Nowadays...April 16 2012 at 7:35 PM
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Response to Pretentious Twaddle - -
with modern manufacturing techniques, there really is no need to use a tourbillon movement to improve the accuracy of a wristwatch. I managed to time my dearly departed Invicta automatic "Pro Diver" until its accuracy was WITHIN one second per MONTH! I did this by hand without relying on an electronic timing machine. The watch maintained this accuracy for almost three years until its cheap Japanese Miyota automatic movement finally ground to a halt one day.
The only justification I can see for these mechanical toubillons is that they look COOL! LOL!
Practically every time I see them come up for sale on ShopNBC, they all sell out even though the prices range from $700 USD up to $1400 USD for the automatic versions. They are, apparently, avidly sought after despite the prices (Swiss version are in the tens of THOUSANDS of USD!)
Even though I am still "disenhanted" with mechanical movement writstwatches, I think I might make an exception for one of these Chinese tourbillons IF the prices come down enough. I've always wanted one.
On thinking about the Constatin Weisz "traveling" tourbillon, I see a problem with it. Because it takes an entire hour for the dial to complete a single rotation, it appears to be just another open heart dial mechanical watch which one can obtain for under $100 USD. It would have been REALLY cool if those Chinese horological engineers could have figured out some way to make the entire dial (except the hour and minute hands, of course) complete a single rotation every MINUTE! Now that would have been very noticeable and certainly "unique". Oh well, maybe that will be next.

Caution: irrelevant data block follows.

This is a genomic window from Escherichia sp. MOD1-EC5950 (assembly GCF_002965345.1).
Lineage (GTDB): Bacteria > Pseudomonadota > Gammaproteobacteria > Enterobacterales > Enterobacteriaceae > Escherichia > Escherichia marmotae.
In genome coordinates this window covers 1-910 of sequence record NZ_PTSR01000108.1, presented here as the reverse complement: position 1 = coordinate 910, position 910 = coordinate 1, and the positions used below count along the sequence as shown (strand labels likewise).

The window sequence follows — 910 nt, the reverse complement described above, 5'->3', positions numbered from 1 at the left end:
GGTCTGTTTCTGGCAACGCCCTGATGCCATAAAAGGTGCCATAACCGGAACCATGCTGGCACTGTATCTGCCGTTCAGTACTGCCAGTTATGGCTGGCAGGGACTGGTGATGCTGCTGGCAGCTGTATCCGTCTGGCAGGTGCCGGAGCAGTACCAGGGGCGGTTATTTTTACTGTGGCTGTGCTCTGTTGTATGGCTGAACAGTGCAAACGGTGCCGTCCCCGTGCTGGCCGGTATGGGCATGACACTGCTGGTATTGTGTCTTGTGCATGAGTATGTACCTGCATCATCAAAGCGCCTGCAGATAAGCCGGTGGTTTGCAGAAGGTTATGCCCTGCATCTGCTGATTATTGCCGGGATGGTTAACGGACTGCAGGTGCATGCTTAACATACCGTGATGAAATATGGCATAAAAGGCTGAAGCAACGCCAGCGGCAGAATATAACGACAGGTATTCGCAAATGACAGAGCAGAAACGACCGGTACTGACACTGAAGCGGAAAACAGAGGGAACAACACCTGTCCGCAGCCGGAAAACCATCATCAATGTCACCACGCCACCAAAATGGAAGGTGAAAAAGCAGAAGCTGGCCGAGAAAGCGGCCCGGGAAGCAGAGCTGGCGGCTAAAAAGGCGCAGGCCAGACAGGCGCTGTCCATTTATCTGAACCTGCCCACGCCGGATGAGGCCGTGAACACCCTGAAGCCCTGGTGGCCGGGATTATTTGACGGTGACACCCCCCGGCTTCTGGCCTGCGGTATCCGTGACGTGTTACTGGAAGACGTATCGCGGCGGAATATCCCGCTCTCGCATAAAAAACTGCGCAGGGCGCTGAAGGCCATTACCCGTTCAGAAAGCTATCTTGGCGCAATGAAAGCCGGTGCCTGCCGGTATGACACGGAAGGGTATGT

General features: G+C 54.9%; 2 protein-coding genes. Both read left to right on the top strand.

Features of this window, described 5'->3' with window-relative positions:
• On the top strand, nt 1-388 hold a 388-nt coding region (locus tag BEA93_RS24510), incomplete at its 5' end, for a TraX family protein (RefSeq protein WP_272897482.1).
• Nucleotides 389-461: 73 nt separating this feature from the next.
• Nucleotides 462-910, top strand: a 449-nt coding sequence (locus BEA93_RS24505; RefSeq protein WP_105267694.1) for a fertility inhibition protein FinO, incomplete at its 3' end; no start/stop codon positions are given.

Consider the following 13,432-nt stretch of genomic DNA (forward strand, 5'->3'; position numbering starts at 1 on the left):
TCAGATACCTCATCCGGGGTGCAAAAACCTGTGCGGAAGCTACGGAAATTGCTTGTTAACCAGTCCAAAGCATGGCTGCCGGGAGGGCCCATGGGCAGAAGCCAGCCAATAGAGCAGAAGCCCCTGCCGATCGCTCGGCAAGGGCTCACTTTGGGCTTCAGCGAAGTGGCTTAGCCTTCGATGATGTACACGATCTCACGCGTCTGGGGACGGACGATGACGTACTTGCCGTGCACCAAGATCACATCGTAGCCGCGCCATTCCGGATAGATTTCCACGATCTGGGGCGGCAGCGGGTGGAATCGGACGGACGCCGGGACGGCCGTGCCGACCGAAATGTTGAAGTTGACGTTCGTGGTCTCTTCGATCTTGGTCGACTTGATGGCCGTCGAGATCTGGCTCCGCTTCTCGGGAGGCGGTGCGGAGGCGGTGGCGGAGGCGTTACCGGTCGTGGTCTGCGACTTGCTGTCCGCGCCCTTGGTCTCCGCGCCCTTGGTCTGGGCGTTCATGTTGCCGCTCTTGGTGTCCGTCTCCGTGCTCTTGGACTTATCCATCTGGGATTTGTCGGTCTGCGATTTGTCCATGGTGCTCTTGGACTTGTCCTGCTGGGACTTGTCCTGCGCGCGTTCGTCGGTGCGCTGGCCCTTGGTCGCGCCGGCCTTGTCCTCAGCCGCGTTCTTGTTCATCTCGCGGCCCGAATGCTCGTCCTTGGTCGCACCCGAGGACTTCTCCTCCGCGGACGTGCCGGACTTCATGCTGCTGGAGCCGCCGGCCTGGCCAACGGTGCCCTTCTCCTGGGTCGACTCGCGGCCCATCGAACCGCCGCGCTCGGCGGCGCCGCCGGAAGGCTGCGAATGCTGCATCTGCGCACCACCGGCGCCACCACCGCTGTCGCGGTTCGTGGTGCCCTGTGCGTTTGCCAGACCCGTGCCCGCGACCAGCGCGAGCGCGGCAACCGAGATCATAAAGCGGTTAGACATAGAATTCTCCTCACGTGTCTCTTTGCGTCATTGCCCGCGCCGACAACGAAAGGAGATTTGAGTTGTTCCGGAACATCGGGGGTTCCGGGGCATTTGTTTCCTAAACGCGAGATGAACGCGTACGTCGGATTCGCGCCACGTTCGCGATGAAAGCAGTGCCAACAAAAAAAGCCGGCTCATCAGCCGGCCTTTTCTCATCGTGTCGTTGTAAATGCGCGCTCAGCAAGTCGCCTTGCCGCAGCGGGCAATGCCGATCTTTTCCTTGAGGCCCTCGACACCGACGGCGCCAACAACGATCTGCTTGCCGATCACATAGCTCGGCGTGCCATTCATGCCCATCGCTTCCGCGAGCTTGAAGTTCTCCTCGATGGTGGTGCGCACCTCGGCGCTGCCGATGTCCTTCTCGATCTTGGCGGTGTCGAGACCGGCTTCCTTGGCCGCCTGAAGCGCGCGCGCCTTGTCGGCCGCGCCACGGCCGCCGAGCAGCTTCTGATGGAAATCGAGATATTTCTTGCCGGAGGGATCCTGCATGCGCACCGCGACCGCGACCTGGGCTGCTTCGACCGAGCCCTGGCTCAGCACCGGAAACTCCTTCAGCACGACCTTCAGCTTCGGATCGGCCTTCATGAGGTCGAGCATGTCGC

There are even tourbillons in existence that use TWO balance wheels whose staffs are oriented at right angles to each other. These correct for Center of Mass eccentricities of the balance wheels in all three dimensions. The Swiss versions are in the HUNDREDS of thousands of dollars USD, but the Chinese versions are currently only in the thousands of USD. I expect to see these pop up in future cable tv watch show presentations as the number of "tourbillon collectors" out there continues to increase.
Now it would really be nice if they could figure out a way to eliminate the need to service mechanical watch movements entirely. I do believe that this might be possible, but it would require special "pre-treatment" of the movement before it left the factory.